Old church windows
May 24, 2008 4:40 AM   Subscribe

Calling all Stained Glass Experts!!! Is it all right to put older stained glass pannels inside insulated glass? Older windows on church, are there better ways to protect - save energy?
posted by ok to Grab Bag (3 answers total)
I would contact the Preservation Services department of the National Park Service. They may know of someone in your geographical area or in this area of specialty who could assist you with this. Their brief on stained glass will give you more information on weatherproofing and the specifics around using protective glazing and screens.
posted by jeanmari at 6:43 AM on May 24, 2008

I've had quite a bit of experience as a church member dealing with stained glass window problems, though I'm not a stained-glass specialist by any means.

So, you want to install an older stained glass window inside an insulated (double-pane) glass window? Or to install insulated glass panels on the outside of existing stained glass windows?

Either way, the problem you have is this: the stained glass has dark shades that absorb sunlight and warm up as a result. Without insultaing panels on the outside, this heat dissipates in both directions and is not much of a problem. The window gets a little warm but not hot. But, with an insulating panel, the window gets hot. The combination acts just like a solar collector. I've seen windows get so hot you could not put your hand on the inside of the glass.

If these windows have been restored in recent years, the lead solder used can stand some heat. But if the solder is old, and somewhat deteriorated already, the constant daily temperature swings caused by the solar-collector effect will be problematic and will accelerate deterioration.

There are several things you can do about this. The most important is to install glass panels that have ventilating weep-holes installed at the top and bottom. Most importantly this will prevent buildup of moisture between the window and the insulating glass, which would cause rotting frames and possible corrosion to the metals. If there is sufficient ventilation it will also somewhat alleviate the heat problem, although it will also reduce the insulating effect of the panels. As noted in the NPS brief linked above, a gap of several inches is ideal.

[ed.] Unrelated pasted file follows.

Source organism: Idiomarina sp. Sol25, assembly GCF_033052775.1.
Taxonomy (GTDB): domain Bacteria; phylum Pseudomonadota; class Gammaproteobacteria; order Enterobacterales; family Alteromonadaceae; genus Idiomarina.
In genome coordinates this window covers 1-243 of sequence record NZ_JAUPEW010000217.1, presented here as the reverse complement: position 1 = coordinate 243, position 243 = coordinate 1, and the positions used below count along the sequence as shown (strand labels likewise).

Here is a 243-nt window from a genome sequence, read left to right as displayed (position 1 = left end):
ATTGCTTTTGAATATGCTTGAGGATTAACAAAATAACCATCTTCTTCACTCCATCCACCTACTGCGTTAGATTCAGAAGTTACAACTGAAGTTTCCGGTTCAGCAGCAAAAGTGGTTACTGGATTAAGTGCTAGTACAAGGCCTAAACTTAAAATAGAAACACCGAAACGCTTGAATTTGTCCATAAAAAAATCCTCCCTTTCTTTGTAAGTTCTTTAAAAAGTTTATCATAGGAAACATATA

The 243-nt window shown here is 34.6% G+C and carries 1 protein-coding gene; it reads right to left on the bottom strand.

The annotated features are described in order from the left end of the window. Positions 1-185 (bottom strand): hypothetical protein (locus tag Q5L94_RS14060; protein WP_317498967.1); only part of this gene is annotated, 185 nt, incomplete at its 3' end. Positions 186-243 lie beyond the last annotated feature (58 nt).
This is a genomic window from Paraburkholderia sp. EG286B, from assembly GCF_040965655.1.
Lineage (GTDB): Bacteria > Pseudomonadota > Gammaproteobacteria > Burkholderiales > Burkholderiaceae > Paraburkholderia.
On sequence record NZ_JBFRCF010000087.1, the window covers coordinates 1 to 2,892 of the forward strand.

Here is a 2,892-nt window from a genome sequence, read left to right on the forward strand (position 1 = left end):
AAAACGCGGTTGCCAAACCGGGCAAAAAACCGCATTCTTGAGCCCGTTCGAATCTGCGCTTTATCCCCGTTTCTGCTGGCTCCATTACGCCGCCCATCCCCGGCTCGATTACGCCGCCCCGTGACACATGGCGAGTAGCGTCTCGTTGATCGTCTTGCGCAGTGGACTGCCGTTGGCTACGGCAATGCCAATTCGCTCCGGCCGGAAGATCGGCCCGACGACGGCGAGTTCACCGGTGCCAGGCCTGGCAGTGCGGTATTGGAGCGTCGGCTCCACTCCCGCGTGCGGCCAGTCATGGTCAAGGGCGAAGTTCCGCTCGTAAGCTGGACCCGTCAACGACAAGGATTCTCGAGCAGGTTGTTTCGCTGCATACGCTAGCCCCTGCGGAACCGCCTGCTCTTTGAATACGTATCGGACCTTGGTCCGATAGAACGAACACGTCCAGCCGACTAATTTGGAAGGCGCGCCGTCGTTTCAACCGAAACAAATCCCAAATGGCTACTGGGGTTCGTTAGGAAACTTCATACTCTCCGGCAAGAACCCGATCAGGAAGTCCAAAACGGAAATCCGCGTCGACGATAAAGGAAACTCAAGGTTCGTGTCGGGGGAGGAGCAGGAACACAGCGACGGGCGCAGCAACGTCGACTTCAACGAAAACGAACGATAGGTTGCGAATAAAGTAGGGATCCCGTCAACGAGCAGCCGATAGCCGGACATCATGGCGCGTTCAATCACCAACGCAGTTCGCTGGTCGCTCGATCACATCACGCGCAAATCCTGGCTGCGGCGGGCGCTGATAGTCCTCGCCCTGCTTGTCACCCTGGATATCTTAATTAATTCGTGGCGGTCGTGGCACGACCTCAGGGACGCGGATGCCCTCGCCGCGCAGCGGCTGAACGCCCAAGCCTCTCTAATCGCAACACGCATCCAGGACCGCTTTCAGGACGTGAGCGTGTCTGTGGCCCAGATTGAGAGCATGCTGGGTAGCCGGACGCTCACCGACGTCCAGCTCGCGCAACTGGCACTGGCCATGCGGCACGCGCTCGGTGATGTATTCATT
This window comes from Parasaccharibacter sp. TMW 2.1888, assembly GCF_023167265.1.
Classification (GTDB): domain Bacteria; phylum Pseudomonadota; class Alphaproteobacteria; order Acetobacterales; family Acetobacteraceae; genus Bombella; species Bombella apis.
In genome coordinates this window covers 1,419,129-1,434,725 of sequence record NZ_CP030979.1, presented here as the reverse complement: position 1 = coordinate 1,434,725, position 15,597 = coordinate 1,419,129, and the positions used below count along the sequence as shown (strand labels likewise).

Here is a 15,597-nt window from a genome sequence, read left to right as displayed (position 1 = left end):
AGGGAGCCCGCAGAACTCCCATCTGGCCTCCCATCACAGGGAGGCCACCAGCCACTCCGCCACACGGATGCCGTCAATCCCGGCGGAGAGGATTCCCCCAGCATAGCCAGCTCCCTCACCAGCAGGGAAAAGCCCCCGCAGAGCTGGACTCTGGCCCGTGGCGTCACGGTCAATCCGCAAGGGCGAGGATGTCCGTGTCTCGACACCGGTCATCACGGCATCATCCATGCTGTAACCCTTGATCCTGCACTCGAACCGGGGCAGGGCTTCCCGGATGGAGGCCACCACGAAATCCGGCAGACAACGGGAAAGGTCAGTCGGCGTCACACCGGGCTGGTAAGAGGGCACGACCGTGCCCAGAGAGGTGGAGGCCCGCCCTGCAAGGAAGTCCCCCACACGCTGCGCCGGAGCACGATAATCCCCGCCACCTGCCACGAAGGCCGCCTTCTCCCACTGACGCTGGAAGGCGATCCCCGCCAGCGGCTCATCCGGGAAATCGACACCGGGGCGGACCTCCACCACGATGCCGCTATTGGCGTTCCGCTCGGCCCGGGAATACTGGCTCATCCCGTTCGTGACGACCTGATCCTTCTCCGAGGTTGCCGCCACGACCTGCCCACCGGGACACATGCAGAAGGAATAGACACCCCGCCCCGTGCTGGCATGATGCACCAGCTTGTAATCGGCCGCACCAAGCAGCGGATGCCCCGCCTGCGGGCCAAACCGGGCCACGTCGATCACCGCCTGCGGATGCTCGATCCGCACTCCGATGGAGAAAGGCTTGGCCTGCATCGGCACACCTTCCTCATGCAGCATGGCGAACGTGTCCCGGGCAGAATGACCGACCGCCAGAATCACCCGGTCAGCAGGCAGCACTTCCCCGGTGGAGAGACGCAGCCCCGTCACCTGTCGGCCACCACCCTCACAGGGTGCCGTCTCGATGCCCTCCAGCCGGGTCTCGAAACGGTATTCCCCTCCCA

If you have truly valuable windows, like documented Tiffany (there are a lot of "alleged" Tiffany windows out there that are not Tiffany), LaFarge, Tillinghast, etc., the state-of-the-art way to preserve them is to install a solid insulated glass windows on the outside, no weepholes, and then to re-mount the window inside that so that it's suspended in the opening with air circulation all the way around it (but in such a way that no light shows through that gap). The installation could even be hinged so the window could be swung inside to facilitate cleaning on both sides. In effect, you're hanging a picture in front of a clear window; the air circulation around all sides insures that neither moisture nor heat will build up detrimentally, and you get the full benefit of the insulated glass windows. Of course, this is the most expensive solution to the problem.
posted by beagle at 7:14 AM on May 24, 2008

i am a stained glass artist. what your talking about is called "storm glazing" and is really a MUST. if you care about the health of your windows. storm glazing is a clear glass panel on the outside [usually plate, but sometimes insulated] whoch protects the stained glass from wind, water, UV, tree branches, etc. it can be VERY expensive getting your windows fixed, so the expense of storm glazing WILL save you money eventually. i promise. make sure you have a professional do it, so it's done right.
posted by swbarrett at 7:19 AM on May 25, 2008

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